On Monday, Business Spectator ran a piece by Keith Orchison in which he laid out how in the Western Australian state election the Labor Party is using power price rises as a political weapon to bludgeon the Barnett Liberal government. Orchison was absolutely right to complain.
Western Australian power prices were frozen for close to a decade while the costs of fuel and peak demand rose quickly, such that prices were completely divorced from costs (Barnett's power price blackout, March 4). Even after price rises over the past few years, they are still at unsustainably low levels. While that might be politically popular, it’s a fool’s paradise. These voters might benefit as electricity consumers but they still have to pay via their taxes.
Yet the thing that makes you throw your hands up in complete despair is that Liberal leader Colin Barnett did precisely the same thing when he was in opposition. Unfortunately, this is symptomatic of a far wider malaise in Australian politics.
Over the last few years politics has become mired in a particularly immature form of policymaking and debate, something Lindsay Tanner insightfully diagnosed as a "sideshow”. Politicians have always been prone to populism, but in the last six years, across all sides, they seem utterly incapable of standing up to voters and telling them some harsh truths. Instead, they pander to a sense of victimhood in the electorate that life is unfairly tough.
It’s like a bunch of parents unwilling to say ‘no’ to their tantrum-throwing two-year-old. The end result is policy that actually makes things worse in many respects for households.
We’ve seen this writ large in electricity over the last two years. This all hit home to me during a conference discussion involving a journalist from The Daily Telegraph and another formerly from The Sydney Morning Herald.
The journalist from The Daily Telegraph was unashamed that they had executed a dedicated campaign against electricity price rises. As he saw it, they had stood up for the needs of numerous electricity consumers who had been ignored by government and electricity companies.
And you know what – it was right for The Daily Telegraph to highlight this problem. Consumers should be angry about the price rises because a substantial proportion of the rise was due to poor decisions by government.
Unfortunately, while The Daily Telegraph and other newspapers have done a great job of fostering community anger, they have done a particularly poor job of directing that anger in productive directions. The end result is that politicians have grasped in a panic for levers that won’t address the fundamental causes behind the price rises – such as restructuring network regulation, altering the way network capacity is priced and encouraging greater energy efficiency. Instead, we’ve seen stop-gap solutions that are quick to implement.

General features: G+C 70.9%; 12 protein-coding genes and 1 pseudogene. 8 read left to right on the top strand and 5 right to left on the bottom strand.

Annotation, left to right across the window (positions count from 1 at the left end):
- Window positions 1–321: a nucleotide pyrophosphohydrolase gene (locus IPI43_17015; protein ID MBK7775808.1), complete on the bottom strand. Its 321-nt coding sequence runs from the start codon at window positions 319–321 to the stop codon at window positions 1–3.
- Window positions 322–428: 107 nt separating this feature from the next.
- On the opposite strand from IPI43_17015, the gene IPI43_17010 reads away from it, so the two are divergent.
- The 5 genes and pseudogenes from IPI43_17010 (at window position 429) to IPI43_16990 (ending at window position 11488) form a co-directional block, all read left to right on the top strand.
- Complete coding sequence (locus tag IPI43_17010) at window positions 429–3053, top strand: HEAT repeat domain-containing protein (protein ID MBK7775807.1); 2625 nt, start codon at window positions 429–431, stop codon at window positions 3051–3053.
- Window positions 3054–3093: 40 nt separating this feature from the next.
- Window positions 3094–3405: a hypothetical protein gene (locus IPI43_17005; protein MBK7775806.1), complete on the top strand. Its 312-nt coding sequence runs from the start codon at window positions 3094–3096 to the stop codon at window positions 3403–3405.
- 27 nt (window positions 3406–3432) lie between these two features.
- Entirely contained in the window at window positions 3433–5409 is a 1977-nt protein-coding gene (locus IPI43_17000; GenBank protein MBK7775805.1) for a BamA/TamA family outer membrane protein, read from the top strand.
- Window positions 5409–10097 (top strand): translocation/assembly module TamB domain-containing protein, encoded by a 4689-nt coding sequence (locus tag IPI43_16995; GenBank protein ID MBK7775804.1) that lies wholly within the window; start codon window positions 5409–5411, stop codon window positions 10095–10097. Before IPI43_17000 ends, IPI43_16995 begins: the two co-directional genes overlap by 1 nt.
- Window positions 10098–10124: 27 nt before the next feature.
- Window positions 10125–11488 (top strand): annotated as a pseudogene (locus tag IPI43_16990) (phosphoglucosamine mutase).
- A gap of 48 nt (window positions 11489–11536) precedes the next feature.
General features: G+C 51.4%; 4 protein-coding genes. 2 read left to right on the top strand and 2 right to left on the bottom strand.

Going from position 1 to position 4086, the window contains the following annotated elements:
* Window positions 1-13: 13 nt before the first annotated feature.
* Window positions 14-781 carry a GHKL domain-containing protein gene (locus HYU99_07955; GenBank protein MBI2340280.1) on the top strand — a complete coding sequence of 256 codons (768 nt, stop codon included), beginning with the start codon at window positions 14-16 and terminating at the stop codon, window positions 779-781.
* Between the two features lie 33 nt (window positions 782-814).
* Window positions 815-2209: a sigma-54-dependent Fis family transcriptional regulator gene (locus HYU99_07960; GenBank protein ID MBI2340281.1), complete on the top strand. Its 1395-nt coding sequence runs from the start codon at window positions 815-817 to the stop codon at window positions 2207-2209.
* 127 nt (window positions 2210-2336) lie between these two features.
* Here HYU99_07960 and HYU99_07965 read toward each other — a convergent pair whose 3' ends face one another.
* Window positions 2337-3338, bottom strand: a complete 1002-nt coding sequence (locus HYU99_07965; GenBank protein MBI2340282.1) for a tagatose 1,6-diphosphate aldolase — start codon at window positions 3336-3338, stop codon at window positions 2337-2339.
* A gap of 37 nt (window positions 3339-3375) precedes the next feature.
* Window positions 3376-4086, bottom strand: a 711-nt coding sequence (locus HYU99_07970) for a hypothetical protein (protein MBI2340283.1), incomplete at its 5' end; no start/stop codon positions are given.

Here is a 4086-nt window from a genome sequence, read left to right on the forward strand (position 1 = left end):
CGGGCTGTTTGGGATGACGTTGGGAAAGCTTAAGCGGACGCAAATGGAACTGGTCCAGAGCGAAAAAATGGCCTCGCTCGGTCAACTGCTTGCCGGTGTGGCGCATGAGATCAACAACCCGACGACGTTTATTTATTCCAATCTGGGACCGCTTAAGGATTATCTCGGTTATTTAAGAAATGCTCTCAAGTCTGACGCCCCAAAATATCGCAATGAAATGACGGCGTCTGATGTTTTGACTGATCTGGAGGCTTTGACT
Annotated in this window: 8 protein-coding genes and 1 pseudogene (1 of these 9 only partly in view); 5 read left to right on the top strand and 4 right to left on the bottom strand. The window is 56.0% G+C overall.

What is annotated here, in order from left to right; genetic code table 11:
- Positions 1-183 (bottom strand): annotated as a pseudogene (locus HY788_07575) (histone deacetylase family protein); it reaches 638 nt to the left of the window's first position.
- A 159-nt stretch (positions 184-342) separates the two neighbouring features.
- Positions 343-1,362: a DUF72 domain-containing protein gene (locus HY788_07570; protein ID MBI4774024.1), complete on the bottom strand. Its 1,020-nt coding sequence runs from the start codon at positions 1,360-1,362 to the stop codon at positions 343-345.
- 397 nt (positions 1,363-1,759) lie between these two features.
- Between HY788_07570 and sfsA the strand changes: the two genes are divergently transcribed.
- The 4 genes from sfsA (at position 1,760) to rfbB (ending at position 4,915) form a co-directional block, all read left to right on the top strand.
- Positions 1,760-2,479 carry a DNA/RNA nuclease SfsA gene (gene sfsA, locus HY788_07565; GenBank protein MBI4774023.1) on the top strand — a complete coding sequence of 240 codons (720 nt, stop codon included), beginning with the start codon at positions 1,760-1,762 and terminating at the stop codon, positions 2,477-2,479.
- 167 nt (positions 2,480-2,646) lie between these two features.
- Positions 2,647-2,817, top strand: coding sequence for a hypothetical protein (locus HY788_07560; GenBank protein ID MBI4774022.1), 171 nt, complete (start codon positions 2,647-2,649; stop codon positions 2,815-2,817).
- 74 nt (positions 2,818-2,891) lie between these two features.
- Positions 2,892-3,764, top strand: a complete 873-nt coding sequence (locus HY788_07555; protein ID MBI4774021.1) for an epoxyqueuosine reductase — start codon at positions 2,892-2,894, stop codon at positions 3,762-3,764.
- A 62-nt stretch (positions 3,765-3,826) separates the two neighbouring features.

The Queensland government, for example, imposed price freezes. Then, guess what? The next year the regulator put forward greater price rises to make up for the gap, causing even greater bill shock.
The Victorian government imposed a moratorium on time-of-use pricing, temporarily halted the roll-out of smart meters, and then required peak pricing to be smeared from 1900 AEDT to 2300 AEDT, making it impossible to shift demand out of the peak.
New South Wales flat-out rejected recommendations from the Australian Energy Market Commission.
The list goes on. And then, of course, there are the scapegoats. Carbon pricing and renewable energy are given most of the blame for price rises, when 85 per cent of the increases are due to poor decisions by electricity regulators and the unwinding of electricity subsidies.
The use of carbon reduction policies as scapegoats has thrown the electricity sector into a state of investment limbo. Energy retailers are holding out on signing power purchase agreements because neither Labor nor the Coalition makes it clear whether they’ll leave the renewable energy target as is or if they’ll change it, and in what way.
Meanwhile, uncertainty about the carbon price makes it impossible to invest in conventional generation other than expensive-to-operate gas peakers. Abandoning these policies will create such investment uncertainty and heightened perceptions of risk amongst financiers that it has the potential to actually drive prices up, not down, as shown by AGL analysis here and here.
So what do consumers do? Depending on the state, somewhere between one in 10 or two in 10 households go out and buy solar panels to escape price rises, thereby making life even tougher for politicians trying to hold back the inexorable tide.
Politicians have resorted to these types of short-sighted solutions because that’s what they heard the electorate and the newspapers asking for. But do the electorate, and the journalists claiming to represent them, spend all that much time researching the electricity system and its challenges?
Journalists, for the most part, are asked to cover an incredible breadth of subject areas, and do so with extremely little time. The journalist formerly from The Sydney Morning Herald explained how subject-matter, specialist journalists with a focus on, say, science are disappearing. What’s easiest for journalists, and typically popular with readers, is not informing the readers so much as reinforcing their pre-existing beliefs and interests.
A media that reflects widespread and deeply held anger in the community plays a vital role in an effective democracy. Politicians should, and thankfully do, pay heed to that anger.
But they must also be brave enough and wise enough to act not just on the basis of anger, but also detailed research and the advice of learned professionals. Otherwise they’ll actually fail the interests of those angry people, and the anger will just resurface later to bite politicians on the bum.